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human interaction

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Referenced in

Algorithms to Live By: The Computer Science of Human Decisions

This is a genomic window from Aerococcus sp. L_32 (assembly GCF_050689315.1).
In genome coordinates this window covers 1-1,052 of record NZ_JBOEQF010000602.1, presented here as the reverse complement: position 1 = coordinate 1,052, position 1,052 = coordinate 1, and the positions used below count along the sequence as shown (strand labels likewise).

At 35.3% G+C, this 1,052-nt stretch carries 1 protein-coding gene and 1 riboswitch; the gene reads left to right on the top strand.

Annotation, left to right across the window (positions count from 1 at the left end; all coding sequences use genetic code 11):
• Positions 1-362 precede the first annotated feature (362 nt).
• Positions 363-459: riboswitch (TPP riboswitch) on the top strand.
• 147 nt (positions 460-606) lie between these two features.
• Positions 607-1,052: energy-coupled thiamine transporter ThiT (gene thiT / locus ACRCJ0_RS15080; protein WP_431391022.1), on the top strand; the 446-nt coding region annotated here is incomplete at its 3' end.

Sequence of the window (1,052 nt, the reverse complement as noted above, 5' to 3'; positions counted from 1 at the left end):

One of the implicit principles of computer science, as odd as it may sound, is that computation is bad: the underlying directive of any good algorithm is to minimize the labor of thought. When we interact with other people, we present them with computational problems β€” not just explicit requests and demands, but implicit challenges such as interpreting our intentions, our beliefs, and our preferences. It stands to reason, therefore, that a computational understanding of such problems casts light on the nature of human interaction. We can be β€œcomputationally kind” to others by framing issues in terms that make the underlying computational problem easier. This matters because many problems β€” especially social ones, as we’ve seen β€” are intrinsically and inextricably hard.